Despite Initial Blowback for Its Controversial Kaepernick Ad, Nike’s Sales and Stock Increase

Compared to this time last year, they've almost doubled their revenue

Nike's sales grew 31 percent from the day before Labor Day to the day after, according to Edison Trends.
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Nike reportedly saw a fairly major sales boost over the Labor Day holiday last week—and chances are, it has Colin Kaepernick to thank.

Edison Trends, a digital commerce research firm, reported that Nike’s sales went up 31 percent from Sunday, September 2, to Tuesday, September 4. Labor Day, of course, fell on Monday, September 3, and was the day the company released the now-famous ad featuring NFL player-turned-activist Colin Kaepernick, the NFL player who rose to international prominence for his protests of police brutality during the national anthem on the field.

Labor Day is a major day on the retail calendar, typically seeing an influx of fresh fall-ready items hitting the shelves and new markdowns on summer pieces that stores are trying to get rid of. However, for Nike, this year’s sales increase over the holiday was substantially bigger than last year’s: 31 percent compared to last year’s 17 percent. That bump, Edison Trends reports, continued into Tuesday, and even on Wednesday, they were at a higher point than they were at the same time last year. Nike declined to confirm this, with a spokesperson for the company stating that they do not comment on sales numbers.

These numbers may be surprising considering the fact that Nike’s decision to use Colin Kaepernick in its advertising—and even more meaningfully, show an outright display of support for the athlete—was not universally praised. In the immediate aftermath of Nike’s release of the Kaepernick ad, several social media users called for a boycott of the brand, with a few going as far as cutting the Nike logos off their socks or burning their Nike sneakers.

"If anything, the 'boycotts' strengthened the resolve of customers and Nike's core messaging."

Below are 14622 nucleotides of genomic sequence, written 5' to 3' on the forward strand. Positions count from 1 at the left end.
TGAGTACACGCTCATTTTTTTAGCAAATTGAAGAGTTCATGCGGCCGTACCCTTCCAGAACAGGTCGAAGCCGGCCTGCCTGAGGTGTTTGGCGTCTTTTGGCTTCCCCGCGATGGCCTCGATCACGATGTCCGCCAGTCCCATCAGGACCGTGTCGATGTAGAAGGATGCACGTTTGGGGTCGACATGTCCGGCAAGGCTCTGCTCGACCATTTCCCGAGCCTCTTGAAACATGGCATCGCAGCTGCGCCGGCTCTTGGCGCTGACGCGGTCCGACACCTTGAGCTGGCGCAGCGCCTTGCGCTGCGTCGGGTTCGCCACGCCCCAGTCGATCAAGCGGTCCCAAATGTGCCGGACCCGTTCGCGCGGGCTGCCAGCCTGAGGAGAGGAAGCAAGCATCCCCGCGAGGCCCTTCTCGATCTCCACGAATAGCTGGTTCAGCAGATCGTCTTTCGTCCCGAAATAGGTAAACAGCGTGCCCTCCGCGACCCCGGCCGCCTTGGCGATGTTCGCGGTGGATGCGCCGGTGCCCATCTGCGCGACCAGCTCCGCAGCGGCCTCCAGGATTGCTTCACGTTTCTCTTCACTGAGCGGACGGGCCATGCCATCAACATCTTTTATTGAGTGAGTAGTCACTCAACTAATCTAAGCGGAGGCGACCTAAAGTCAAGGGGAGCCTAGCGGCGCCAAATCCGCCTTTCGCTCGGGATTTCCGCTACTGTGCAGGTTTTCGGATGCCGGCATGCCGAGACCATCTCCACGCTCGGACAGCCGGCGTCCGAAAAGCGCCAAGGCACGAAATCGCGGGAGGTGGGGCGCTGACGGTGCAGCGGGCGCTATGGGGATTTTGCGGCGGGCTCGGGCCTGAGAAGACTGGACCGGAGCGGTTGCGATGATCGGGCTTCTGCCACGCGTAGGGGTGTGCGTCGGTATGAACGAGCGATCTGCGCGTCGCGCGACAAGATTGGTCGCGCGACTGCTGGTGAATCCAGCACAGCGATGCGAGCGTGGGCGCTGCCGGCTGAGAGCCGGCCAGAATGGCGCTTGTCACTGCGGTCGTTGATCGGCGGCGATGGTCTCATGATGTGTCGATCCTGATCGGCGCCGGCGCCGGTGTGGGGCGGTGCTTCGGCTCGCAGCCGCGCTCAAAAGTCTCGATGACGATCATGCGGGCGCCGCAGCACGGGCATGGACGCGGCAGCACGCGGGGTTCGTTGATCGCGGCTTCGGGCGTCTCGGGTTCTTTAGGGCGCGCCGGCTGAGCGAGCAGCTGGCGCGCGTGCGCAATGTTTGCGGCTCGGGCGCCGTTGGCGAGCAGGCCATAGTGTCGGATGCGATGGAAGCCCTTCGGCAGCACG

—Anthony Cospito, head of strategy, Moving Image & Content

However, it seems that these protests, though flashy, didn’t gain much traction in terms of an immediate brand impact. “From our initial findings, it seems to be a risk that has paid off,” Hetal Pandya, co-founder of Edison Trends, said. “So the initial speculation that the Nike/Kaepernick campaign would lead to a drop in sales seems to be unfounded.”

In fact, Anthony Cospito, head of strategy at Moving Image & Content, said that these protests may have even propelled people to buy Nike products to counter the backlash.

“The boycotts absolutely had an impact, but in an opposite manner than intended,” he said. “Though social media was strewn with imagery of burned, ripped and ruined Nike products for a short while, the boycott came across more as an act of petulant children than a cohesive commercial backlash. If anything, the ‘boycotts’ strengthened the resolve of customers and Nike’s core messaging.”

Perhaps this is also because Nike’s core customers not only expect this sort of marketing from the brand—they welcome it. After all, this is not Nike’s first ad that sought to push the conversation around social issues forward: Previously, they’ve tackled topics like HIV and gender inequality. “This is a continuation in a series of bold ads over the last 30 years for Nike,” Allen Adamson, co-founder of brand consultancy Metaforce, said. “It continues a tradition of finding the edge and standing for something definitive.”

Nike’s seen other means of financial growth since, though Nike’s stock dipped a bit in the days after the ad was released, it’s already bounced back, growing 2.67 percent, according to Bloomberg. Nike’s also seen a boost in publicity thanks to the enormous chatter that the ad generated for the brand: Bloomberg reported that Apex Marketing Group values that bonus publicity at a whopping $163 million.

The brand’s continued success and spike in sales (even as it put out an ad that stirred controversy—one that even the president weighed in on) also speaks to Nike’s deep understanding of its core customer, according to Brian Salzman, founder and CEO of consulting agency RQ. And that customer, he says, is one that shares the same values as Nike itself.

“People want to come together and rally behind something good and right,” he said. “Nike’s consumers are part of a strong community with shared values, and this relationship between the brand and its consumers proves that there is great value to be found in authentic relationships.”

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